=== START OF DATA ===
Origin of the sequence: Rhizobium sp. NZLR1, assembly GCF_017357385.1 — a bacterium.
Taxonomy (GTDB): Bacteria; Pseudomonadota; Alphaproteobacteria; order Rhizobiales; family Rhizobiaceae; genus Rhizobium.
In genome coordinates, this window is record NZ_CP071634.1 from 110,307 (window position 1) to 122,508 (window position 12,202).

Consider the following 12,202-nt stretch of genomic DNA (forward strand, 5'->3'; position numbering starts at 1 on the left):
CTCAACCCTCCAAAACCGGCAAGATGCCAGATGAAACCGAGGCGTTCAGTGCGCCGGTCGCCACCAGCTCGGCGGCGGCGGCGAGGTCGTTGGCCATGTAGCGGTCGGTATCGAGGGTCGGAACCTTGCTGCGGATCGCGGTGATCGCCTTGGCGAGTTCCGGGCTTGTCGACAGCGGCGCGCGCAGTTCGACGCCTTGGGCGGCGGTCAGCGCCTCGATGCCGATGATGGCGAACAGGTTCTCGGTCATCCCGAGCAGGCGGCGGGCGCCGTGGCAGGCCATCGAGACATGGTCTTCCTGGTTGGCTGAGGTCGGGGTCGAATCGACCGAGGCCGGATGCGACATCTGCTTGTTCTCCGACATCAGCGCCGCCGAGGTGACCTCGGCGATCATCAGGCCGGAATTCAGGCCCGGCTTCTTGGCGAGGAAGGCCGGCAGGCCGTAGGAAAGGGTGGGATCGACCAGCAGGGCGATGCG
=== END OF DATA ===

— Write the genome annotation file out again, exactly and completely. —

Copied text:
Origin of the sequence: Rhizobium sp. NZLR1, assembly GCF_017357385.1 — a bacterium.
Taxonomy (GTDB): Bacteria; Pseudomonadota; Alphaproteobacteria; order Rhizobiales; family Rhizobiaceae; genus Rhizobium.
In genome coordinates, this window is record NZ_CP071634.1 from 110,307 (window position 1) to 122,508 (window position 12,202).

Consider the following 12,202-nt stretch of genomic DNA (forward strand, 5'->3'; position numbering starts at 1 on the left):
CTCAACCCTCCAAAACCGGCAAGATGCCAGATGAAACCGAGGCGTTCAGTGCGCCGGTCGCCACCAGCTCGGCGGCGGCGGCGAGGTCGTTGGCCATGTAGCGGTCGGTATCGAGGGTCGGAACCTTGCTGCGGATCGCGGTGATCGCCTTGGCGAGTTCCGGGCTTGTCGACAGCGGCGCGCGCAGTTCGACGCCTTGGGCGGCGGTCAGCGCCTCGATGCCGATGATGGCGAACAGGTTCTCGGTCATCCCGAGCAGGCGGCGGGCGCCGTGGCAGGCCATCGAGACATGGTCTTCCTGGTTGGCTGAGGTCGGGGTCGAATCGACCGAGGCCGGATGCGACATCTGCTTGTTCTCCGACATCAGCGCCGCCGAGGTGACCTCGGCGATCATCAGGCCGGAATTCAGGCCCGGCTTCTTGGCGAGGAAGGCCGGCAGGCCGTAGGAAAGGGTGGGATCGACCAGCAGGGCGATGCG